The most recent economic survey put the number of police officers at 100,481 in 2020, while the estimated population was 48.7 million, for a police-to-population ratio of 1:485.

We therefore rate this claim as incorrect. Tess Wandia

Claim

“The government tripled power generation from 1,300 MW to the current 3,900 MW”.

Verdict

Incorrect

Kenya’s statistics agency publishes figures on the country’s power generation. The data comes from the electricity utility Kenya Power and the power-generating company KenGen

In 2013, the country had 1,717 megawatts (MW) in installed capacity according to the economic surveys for 2014 and 2015. Installed capacity refers to the maximum capacity that the electricity system is designed to run at. Kenya Power put the figure at 1,765 MW as of 30 June 2013. 

The closest to Yatani’s figure of 1,300 MW was in 2009 when it was at 1,311 MW

According to the most recent economic survey, the country’s installed capacity was 2,836.7 MW in 2020. 

Kenya Power’s most recent annual report showed that Kenya had 2,984 MW in installed capacity as at 30 June 2021, a figure also cited by the energy regulator, the Energy Petroleum Regulatory Authority

We therefore rate this claim as incorrect. – Makinia Juma

Claim

“Of this, 73% is from green sources, thus consolidating Kenya’s lead in generation of green energy in Africa.”

Verdict

Mostly Correct

Yatani said green sources currently account for 73% of Kenya's installed power generation capacity.

These sources include geothermal, wind, solar and hydro power.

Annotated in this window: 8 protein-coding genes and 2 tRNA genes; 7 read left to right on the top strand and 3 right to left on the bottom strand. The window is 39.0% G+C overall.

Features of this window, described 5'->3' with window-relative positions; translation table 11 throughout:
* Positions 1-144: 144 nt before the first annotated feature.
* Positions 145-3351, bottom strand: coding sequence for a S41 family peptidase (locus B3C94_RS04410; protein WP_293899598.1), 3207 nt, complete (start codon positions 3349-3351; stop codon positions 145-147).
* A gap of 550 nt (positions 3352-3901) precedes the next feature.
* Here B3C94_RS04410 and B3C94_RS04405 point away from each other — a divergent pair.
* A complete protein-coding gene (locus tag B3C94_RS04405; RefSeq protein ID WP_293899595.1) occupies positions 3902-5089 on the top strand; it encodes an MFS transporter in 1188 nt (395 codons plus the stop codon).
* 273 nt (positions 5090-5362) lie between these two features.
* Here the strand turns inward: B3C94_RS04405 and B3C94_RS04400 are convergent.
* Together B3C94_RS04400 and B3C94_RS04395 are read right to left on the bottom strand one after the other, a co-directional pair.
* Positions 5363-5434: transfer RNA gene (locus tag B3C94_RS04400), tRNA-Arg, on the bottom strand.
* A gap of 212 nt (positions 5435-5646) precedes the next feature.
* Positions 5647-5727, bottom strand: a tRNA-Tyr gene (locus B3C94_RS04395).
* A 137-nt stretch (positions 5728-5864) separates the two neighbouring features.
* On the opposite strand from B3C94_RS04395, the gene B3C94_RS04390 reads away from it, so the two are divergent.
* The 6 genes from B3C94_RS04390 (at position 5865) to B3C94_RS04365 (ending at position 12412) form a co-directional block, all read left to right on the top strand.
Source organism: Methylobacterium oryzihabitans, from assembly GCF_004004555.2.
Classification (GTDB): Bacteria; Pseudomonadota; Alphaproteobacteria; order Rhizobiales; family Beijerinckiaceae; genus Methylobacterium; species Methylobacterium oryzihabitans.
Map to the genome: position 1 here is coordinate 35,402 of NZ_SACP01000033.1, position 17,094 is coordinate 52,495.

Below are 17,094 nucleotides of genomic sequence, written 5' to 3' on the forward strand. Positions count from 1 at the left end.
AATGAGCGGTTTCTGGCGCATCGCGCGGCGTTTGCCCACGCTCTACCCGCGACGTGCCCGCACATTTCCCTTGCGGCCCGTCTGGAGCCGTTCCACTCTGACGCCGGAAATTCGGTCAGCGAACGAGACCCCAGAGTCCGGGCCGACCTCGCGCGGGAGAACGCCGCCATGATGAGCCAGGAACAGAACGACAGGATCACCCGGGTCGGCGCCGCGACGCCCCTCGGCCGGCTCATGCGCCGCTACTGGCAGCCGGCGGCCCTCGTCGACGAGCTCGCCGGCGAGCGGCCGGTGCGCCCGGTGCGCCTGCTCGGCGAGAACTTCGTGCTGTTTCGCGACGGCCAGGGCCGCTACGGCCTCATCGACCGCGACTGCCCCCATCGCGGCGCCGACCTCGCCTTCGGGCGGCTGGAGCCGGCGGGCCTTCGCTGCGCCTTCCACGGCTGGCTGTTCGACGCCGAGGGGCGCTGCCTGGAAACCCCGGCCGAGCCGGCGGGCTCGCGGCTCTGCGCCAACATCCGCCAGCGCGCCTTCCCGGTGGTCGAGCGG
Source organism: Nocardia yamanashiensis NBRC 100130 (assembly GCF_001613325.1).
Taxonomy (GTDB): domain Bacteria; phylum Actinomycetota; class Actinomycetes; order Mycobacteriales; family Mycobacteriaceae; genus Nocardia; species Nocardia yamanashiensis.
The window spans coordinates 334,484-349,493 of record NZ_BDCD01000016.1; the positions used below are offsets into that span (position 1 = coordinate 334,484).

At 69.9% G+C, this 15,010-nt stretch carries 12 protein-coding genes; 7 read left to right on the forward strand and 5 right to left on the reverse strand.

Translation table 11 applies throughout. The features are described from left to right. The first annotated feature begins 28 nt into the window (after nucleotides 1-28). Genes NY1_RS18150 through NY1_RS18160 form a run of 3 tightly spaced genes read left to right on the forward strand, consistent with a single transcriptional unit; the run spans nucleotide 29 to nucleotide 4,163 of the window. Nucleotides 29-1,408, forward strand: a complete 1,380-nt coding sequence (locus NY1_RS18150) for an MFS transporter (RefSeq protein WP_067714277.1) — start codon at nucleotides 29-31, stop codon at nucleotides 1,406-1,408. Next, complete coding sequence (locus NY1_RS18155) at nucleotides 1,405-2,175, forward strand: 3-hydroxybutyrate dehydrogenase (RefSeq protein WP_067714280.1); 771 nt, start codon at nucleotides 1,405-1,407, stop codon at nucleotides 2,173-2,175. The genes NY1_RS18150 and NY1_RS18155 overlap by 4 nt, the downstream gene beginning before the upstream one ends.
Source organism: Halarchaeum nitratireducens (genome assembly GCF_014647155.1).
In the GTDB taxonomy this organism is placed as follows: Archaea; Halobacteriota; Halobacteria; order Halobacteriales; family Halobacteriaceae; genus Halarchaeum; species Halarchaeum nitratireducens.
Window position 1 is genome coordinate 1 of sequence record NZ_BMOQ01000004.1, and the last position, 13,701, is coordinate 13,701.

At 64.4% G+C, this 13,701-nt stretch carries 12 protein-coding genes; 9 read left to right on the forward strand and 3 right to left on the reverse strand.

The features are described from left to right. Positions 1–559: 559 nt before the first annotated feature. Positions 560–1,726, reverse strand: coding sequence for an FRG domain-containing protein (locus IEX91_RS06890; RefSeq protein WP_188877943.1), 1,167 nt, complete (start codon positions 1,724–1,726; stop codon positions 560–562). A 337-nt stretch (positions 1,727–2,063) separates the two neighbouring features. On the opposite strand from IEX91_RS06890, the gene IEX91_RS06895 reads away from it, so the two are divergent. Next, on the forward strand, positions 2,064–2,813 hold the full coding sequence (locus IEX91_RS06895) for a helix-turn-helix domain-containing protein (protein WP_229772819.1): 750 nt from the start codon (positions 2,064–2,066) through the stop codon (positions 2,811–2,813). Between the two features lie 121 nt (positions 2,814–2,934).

The most recent data from the country’s state-owned utility, Kenya Power, showed a total installed capacity of 2,984 MW in 2021 broken down as follows: 

Green energy sources in Kenya (2021) in MW

Source

Hydro

Geothermal

Wind

Solar

Total from green sources 

Total installed capacity

% of green sources

2021

838.4

863

436.1

90.3

2,227.8

2,984

74.7%

We rate this claim as mostly correct. Makinia Juma

Claim

“The government has issued over 5.3 million title deeds over the last eight years.”

Verdict

Mostly Correct

According to the lands ministry, the government issued 5.1 million title deeds from 2013 to 2021.

From 2013 to April 2020, 4.4 million titles were issued. At least 1.26 million deeds were given out from 2018 to April 2020. 

Africa Check previously asked the lands minister for data on title deeds issued since April 2020 but has not yet received a response.

Only the ministry can confirm the number of deeds it has issued, the Kenya Land Alliance, a not-for-profit organisation that advocates for land reform in the country, told Africa Check.

Yatani’s claim that the current administration has issued 5.3 million title deeds over the last eight years is mostly correct. Makinia Juma

Claim

“The earnings from the tourism sector had increased by 74% from KSh94 billion in 2013 to KSh163.6 billion in 2019.”

Verdict

Correct

Data from the national statistics office showed that in 2013, Kenya earned KSh94 billion from tourism. 

The most recent data showed that earnings were KSh163.6 billion in 2019. The increase is 74%.

Tourism receipts dropped to KSh91.7 billion in 2020 due to rules that restricted travel because of the Covid-19 pandemic. 

Kenyan tourism earnings
from 2013 to 2019

Year

Amount, billions

2013

93.97 

2014

87.08 

2015

84.60 

2016

99.69 

2017

119.90 

2018

157.38 

2019

163.55 

Yatani’s claim is correct. Grace Gichuhi

Claim

“The hospital bed capacity increased from 56,069 in 2013 to 82,291 in 2020.”

Verdict

Unproven